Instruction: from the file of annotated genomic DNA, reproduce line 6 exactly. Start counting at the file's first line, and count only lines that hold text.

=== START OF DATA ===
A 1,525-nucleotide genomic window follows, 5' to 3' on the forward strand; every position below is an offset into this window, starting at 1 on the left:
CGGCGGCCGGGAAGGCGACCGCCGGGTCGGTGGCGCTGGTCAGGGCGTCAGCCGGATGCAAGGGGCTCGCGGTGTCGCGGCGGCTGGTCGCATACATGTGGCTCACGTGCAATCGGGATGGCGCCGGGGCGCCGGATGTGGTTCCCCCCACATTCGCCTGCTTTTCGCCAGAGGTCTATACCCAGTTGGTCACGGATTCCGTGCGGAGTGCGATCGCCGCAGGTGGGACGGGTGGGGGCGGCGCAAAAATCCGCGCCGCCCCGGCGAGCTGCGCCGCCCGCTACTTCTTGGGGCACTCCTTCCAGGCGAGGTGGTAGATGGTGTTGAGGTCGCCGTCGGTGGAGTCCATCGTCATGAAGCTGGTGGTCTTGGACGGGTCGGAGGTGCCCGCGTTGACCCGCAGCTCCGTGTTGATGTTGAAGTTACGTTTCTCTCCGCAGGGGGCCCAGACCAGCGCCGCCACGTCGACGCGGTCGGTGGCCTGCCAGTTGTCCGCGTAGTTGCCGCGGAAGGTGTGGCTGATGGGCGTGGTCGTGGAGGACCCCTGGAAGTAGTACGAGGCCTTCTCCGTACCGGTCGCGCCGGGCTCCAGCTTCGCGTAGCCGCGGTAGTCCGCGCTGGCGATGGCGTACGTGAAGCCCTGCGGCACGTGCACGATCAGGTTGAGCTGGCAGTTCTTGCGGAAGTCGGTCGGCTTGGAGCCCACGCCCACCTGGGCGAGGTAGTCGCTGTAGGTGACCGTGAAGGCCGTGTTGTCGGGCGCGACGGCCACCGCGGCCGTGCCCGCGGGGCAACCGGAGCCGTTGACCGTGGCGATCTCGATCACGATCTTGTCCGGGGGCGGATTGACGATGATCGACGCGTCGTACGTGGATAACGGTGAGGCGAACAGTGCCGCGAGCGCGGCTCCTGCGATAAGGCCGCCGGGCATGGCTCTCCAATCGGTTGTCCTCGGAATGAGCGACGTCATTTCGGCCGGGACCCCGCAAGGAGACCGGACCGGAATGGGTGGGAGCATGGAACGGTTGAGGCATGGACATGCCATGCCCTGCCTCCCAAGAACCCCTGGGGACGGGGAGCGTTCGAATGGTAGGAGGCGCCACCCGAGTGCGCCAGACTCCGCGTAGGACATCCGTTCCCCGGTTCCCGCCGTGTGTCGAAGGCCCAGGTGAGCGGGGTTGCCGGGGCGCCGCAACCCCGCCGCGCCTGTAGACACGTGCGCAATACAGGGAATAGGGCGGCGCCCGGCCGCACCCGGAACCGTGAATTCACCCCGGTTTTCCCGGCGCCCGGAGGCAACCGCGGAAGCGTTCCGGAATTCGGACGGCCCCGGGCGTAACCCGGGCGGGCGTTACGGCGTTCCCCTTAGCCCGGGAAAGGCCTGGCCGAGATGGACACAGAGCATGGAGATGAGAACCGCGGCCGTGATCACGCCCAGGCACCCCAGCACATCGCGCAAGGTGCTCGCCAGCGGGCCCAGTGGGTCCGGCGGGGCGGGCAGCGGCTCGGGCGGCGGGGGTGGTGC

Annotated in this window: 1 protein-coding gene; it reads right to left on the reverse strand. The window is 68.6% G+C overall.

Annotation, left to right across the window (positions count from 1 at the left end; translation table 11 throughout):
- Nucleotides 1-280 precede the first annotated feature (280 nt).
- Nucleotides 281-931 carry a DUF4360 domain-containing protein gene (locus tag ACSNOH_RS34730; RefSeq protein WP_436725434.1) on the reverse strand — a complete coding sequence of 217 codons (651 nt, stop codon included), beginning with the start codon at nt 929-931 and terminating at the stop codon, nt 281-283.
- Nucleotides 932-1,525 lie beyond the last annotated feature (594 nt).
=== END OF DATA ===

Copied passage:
- Nucleotides 281-931 carry a DUF4360 domain-containing protein gene (locus tag ACSNOH_RS34730; RefSeq protein WP_436725434.1) on the reverse strand — a complete coding sequence of 217 codons (651 nt, stop codon included), beginning with the start codon at nt 929-931 and terminating at the stop codon, nt 281-283.